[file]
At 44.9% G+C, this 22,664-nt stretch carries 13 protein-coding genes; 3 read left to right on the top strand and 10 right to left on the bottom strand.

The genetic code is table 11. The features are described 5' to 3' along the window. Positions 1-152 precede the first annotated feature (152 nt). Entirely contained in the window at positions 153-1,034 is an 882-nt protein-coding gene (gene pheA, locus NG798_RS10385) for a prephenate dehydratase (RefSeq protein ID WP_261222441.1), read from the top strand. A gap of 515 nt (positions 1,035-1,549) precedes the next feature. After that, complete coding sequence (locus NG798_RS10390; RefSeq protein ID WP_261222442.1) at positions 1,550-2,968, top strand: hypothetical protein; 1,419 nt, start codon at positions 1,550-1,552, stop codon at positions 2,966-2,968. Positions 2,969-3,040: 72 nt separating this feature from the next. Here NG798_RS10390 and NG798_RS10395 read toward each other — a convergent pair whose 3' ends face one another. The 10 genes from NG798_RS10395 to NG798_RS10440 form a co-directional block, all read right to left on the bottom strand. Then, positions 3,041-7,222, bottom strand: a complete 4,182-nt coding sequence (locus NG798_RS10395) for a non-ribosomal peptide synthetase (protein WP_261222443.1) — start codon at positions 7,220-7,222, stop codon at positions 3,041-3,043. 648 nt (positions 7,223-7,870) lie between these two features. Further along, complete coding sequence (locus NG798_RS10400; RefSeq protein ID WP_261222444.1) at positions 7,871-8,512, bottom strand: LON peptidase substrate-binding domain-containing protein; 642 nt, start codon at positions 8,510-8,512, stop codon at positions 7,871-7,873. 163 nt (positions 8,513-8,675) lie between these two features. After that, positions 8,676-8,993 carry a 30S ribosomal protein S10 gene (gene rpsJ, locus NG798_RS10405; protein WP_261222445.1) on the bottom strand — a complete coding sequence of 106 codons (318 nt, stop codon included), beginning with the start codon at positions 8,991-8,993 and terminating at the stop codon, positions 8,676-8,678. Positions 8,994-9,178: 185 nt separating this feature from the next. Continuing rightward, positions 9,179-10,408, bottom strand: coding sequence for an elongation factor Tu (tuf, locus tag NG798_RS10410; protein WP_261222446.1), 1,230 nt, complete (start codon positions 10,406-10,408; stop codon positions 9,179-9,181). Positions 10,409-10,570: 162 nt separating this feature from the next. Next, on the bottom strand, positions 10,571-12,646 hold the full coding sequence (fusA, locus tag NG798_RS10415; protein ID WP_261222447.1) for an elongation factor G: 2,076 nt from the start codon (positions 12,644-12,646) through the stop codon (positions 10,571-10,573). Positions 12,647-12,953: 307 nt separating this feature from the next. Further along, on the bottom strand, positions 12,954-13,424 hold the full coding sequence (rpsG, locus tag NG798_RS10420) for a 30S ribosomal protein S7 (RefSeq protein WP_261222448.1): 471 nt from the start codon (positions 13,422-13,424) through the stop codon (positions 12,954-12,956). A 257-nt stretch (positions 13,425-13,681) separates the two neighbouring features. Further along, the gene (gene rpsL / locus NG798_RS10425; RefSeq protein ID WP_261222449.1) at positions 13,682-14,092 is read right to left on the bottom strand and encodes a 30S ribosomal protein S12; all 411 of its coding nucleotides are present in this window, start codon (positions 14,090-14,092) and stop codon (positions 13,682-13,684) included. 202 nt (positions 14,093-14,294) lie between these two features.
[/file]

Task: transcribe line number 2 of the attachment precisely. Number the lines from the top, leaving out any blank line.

The genetic code is table 11. The features are described 5' to 3' along the window. Positions 1-152 precede the first annotated feature (152 nt). Entirely contained in the window at positions 153-1,034 is an 882-nt protein-coding gene (gene pheA, locus NG798_RS10385) for a prephenate dehydratase (RefSeq protein ID WP_261222441.1), read from the top strand. A gap of 515 nt (positions 1,035-1,549) precedes the next feature. After that, complete coding sequence (locus NG798_RS10390; RefSeq protein ID WP_261222442.1) at positions 1,550-2,968, top strand: hypothetical protein; 1,419 nt, start codon at positions 1,550-1,552, stop codon at positions 2,966-2,968. Positions 2,969-3,040: 72 nt separating this feature from the next. Here NG798_RS10390 and NG798_RS10395 read toward each other — a convergent pair whose 3' ends face one another. The 10 genes from NG798_RS10395 to NG798_RS10440 form a co-directional block, all read right to left on the bottom strand. Then, positions 3,041-7,222, bottom strand: a complete 4,182-nt coding sequence (locus NG798_RS10395) for a non-ribosomal peptide synthetase (protein WP_261222443.1) — start codon at positions 7,220-7,222, stop codon at positions 3,041-3,043. 648 nt (positions 7,223-7,870) lie between these two features. Further along, complete coding sequence (locus NG798_RS10400; RefSeq protein ID WP_261222444.1) at positions 7,871-8,512, bottom strand: LON peptidase substrate-binding domain-containing protein; 642 nt, start codon at positions 8,510-8,512, stop codon at positions 7,871-7,873. 163 nt (positions 8,513-8,675) lie between these two features. After that, positions 8,676-8,993 carry a 30S ribosomal protein S10 gene (gene rpsJ, locus NG798_RS10405; protein WP_261222445.1) on the bottom strand — a complete coding sequence of 106 codons (318 nt, stop codon included), beginning with the start codon at positions 8,991-8,993 and terminating at the stop codon, positions 8,676-8,678. Positions 8,994-9,178: 185 nt separating this feature from the next. Continuing rightward, positions 9,179-10,408, bottom strand: coding sequence for an elongation factor Tu (tuf, locus tag NG798_RS10410; protein WP_261222446.1), 1,230 nt, complete (start codon positions 10,406-10,408; stop codon positions 9,179-9,181). Positions 10,409-10,570: 162 nt separating this feature from the next. Next, on the bottom strand, positions 10,571-12,646 hold the full coding sequence (fusA, locus tag NG798_RS10415; protein ID WP_261222447.1) for an elongation factor G: 2,076 nt from the start codon (positions 12,644-12,646) through the stop codon (positions 10,571-10,573). Positions 12,647-12,953: 307 nt separating this feature from the next. Further along, on the bottom strand, positions 12,954-13,424 hold the full coding sequence (rpsG, locus tag NG798_RS10420) for a 30S ribosomal protein S7 (RefSeq protein WP_261222448.1): 471 nt from the start codon (positions 13,422-13,424) through the stop codon (positions 12,954-12,956). A 257-nt stretch (positions 13,425-13,681) separates the two neighbouring features. Further along, the gene (gene rpsL / locus NG798_RS10425; RefSeq protein ID WP_261222449.1) at positions 13,682-14,092 is read right to left on the bottom strand and encodes a 30S ribosomal protein S12; all 411 of its coding nucleotides are present in this window, start codon (positions 14,090-14,092) and stop codon (positions 13,682-13,684) included. 202 nt (positions 14,093-14,294) lie between these two features.